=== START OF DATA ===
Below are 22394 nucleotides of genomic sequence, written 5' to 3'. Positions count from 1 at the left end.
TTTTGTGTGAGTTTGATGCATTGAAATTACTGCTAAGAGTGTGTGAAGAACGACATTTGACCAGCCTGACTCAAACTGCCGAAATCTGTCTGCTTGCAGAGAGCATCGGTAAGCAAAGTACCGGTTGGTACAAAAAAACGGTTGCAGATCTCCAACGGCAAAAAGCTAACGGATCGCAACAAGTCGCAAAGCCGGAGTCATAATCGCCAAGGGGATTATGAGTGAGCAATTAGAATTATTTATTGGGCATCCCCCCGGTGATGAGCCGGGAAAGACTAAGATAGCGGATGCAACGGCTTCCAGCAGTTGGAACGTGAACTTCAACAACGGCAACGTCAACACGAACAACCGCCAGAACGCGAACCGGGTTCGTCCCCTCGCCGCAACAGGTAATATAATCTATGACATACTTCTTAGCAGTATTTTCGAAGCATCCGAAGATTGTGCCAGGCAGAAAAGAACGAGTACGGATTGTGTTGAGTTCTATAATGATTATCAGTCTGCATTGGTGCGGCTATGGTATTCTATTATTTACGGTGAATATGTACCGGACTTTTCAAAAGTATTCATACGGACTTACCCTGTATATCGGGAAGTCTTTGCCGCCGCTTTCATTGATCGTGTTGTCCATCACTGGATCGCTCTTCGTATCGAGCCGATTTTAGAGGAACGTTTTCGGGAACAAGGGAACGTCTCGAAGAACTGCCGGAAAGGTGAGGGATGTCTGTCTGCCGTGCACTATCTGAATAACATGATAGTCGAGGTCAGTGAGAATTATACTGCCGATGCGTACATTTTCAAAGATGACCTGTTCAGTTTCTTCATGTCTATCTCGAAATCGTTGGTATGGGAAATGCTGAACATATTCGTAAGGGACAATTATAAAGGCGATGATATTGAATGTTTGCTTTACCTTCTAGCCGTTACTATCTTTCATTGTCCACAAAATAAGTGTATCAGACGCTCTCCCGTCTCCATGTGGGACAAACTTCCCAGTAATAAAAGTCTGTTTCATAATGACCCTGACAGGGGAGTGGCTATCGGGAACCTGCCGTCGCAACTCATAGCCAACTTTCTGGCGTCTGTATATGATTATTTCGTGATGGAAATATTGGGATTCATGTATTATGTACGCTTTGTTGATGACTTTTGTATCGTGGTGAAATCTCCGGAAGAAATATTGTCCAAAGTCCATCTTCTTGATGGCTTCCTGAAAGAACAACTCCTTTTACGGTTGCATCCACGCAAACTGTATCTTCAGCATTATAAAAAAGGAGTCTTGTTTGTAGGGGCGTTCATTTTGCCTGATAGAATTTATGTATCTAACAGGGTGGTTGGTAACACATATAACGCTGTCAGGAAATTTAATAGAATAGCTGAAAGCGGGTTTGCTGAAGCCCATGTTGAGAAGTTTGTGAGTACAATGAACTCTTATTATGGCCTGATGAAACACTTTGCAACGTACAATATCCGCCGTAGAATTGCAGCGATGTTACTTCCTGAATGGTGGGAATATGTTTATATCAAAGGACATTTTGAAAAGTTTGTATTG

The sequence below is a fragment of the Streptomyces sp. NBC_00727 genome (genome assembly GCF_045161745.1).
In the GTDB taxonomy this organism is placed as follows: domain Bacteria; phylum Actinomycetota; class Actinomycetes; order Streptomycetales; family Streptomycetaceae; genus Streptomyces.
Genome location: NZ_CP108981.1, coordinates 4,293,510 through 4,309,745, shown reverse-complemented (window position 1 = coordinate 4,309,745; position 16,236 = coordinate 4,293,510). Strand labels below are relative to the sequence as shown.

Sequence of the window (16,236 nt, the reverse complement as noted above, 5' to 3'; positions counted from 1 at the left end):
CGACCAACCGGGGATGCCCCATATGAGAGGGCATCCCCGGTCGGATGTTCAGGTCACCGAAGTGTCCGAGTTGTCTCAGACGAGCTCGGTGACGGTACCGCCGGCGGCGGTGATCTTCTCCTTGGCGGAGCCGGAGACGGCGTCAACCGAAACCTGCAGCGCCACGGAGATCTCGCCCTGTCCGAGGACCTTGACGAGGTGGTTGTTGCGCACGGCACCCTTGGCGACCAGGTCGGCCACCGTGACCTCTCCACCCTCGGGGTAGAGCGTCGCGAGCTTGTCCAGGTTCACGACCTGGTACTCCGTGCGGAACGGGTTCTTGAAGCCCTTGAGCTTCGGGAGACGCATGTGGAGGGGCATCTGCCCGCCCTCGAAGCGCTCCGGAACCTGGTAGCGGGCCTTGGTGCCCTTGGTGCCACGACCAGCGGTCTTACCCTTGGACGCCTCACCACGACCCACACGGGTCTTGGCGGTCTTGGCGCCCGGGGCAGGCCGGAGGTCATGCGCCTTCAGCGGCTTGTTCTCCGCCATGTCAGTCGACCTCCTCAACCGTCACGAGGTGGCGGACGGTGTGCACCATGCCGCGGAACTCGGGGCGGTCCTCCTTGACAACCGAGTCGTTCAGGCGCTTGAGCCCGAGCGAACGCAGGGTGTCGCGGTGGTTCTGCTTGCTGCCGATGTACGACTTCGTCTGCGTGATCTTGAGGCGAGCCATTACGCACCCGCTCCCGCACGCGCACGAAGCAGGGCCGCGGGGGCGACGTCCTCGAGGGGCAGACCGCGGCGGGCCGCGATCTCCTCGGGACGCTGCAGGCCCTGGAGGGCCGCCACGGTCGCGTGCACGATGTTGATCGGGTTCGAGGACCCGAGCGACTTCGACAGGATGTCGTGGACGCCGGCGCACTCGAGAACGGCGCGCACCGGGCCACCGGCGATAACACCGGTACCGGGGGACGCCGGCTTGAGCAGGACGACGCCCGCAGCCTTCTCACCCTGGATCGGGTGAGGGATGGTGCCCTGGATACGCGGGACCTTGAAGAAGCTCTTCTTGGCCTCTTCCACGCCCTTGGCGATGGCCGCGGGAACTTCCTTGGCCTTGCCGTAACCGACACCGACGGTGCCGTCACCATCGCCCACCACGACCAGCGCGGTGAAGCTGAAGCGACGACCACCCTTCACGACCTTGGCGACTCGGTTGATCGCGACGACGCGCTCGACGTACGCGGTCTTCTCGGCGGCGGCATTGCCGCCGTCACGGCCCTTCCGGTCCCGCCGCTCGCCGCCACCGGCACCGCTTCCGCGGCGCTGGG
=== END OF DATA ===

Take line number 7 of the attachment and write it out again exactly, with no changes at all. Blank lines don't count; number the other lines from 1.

CGACCAACCGGGGATGCCCCATATGAGAGGGCATCCCCGGTCGGATGTTCAGGTCACCGAAGTGTCCGAGTTGTCTCAGACGAGCTCGGTGACGGTACCGCCGGCGGCGGTGATCTTCTCCTTGGCGGAGCCGGAGACGGCGTCAACCGAAACCTGCAGCGCCACGGAGATCTCGCCCTGTCCGAGGACCTTGACGAGGTGGTTGTTGCGCACGGCACCCTTGGCGACCAGGTCGGCCACCGTGACCTCTCCACCCTCGGGGTAGAGCGTCGCGAGCTTGTCCAGGTTCACGACCTGGTACTCCGTGCGGAACGGGTTCTTGAAGCCCTTGAGCTTCGGGAGACGCATGTGGAGGGGCATCTGCCCGCCCTCGAAGCGCTCCGGAACCTGGTAGCGGGCCTTGGTGCCCTTGGTGCCACGACCAGCGGTCTTACCCTTGGACGCCTCACCACGACCCACACGGGTCTTGGCGGTCTTGGCGCCCGGGGCAGGCCGGAGGTCATGCGCCTTCAGCGGCTTGTTCTCCGCCATGTCAGTCGACCTCCTCAACCGTCACGAGGTGGCGGACGGTGTGCACCATGCCGCGGAACTCGGGGCGGTCCTCCTTGACAACCGAGTCGTTCAGGCGCTTGAGCCCGAGCGAACGCAGGGTGTCGCGGTGGTTCTGCTTGCTGCCGATGTACGACTTCGTCTGCGTGATCTTGAGGCGAGCCATTACGCACCCGCTCCCGCACGCGCACGAAGCAGGGCCGCGGGGGCGACGTCCTCGAGGGGCAGACCGCGGCGGGCCGCGATCTCCTCGGGACGCTGCAGGCCCTGGAGGGCCGCCACGGTCGCGTGCACGATGTTGATCGGGTTCGAGGACCCGAGCGACTTCGACAGGATGTCGTGGACGCCGGCGCACTCGAGAACGGCGCGCACCGGGCCACCGGCGATAACACCGGTACCGGGGGACGCCGGCTTGAGCAGGACGACGCCCGCAGCCTTCTCACCCTGGATCGGGTGAGGGATGGTGCCCTGGATACGCGGGACCTTGAAGAAGCTCTTCTTGGCCTCTTCCACGCCCTTGGCGATGGCCGCGGGAACTTCCTTGGCCTTGCCGTAACCGACACCGACGGTGCCGTCACCATCGCCCACCACGACCAGCGCGGTGAAGCTGAAGCGACGACCACCCTTCACGACCTTGGCGACTCGGTTGATCGCGACGACGCGCTCGACGTACGCGGTCTTCTCGGCGGCGGCATTGCCGCCGTCACGGCCCTTCCGGTCCCGCCGCTCGCCGCCACCGGCACCGCTTCCGCGGCGCTGGG